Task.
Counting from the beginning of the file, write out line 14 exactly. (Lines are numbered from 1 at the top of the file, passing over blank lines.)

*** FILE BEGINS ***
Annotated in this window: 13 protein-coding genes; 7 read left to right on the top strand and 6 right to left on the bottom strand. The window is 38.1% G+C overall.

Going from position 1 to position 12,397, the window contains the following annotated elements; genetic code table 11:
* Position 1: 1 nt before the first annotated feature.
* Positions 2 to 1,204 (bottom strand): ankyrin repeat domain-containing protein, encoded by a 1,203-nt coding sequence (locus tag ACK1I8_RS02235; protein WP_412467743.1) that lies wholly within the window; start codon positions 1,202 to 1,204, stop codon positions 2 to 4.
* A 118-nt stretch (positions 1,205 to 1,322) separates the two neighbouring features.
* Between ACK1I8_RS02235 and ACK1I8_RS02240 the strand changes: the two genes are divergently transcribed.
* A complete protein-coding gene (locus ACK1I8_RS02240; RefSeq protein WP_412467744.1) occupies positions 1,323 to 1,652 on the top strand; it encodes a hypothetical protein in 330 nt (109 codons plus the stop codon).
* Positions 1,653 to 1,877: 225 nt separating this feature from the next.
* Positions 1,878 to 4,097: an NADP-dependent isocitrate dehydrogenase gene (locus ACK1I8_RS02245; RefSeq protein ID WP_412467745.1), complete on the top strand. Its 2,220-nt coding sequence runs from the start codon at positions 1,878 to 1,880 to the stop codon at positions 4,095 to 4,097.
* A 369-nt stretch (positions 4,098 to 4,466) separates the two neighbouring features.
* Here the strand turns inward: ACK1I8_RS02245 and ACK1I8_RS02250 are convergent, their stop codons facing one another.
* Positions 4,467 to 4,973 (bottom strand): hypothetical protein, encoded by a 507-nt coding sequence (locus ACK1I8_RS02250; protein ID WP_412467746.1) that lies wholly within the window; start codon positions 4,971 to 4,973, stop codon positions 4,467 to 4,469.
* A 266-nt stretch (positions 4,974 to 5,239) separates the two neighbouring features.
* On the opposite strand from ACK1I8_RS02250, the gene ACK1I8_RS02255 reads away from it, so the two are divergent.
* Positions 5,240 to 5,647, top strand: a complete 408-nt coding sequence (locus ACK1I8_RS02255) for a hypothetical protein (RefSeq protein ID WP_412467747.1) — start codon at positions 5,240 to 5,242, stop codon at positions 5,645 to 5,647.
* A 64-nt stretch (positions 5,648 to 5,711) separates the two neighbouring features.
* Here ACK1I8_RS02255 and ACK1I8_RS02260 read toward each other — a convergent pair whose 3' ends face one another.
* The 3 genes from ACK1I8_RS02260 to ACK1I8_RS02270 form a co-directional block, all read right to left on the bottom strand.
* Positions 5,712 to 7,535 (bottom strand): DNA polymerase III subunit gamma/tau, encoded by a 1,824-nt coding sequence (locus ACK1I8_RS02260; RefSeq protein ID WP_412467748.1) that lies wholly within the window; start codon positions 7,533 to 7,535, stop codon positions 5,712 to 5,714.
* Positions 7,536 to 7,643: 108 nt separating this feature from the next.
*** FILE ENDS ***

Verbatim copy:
* On the opposite strand from ACK1I8_RS02250, the gene ACK1I8_RS02255 reads away from it, so the two are divergent.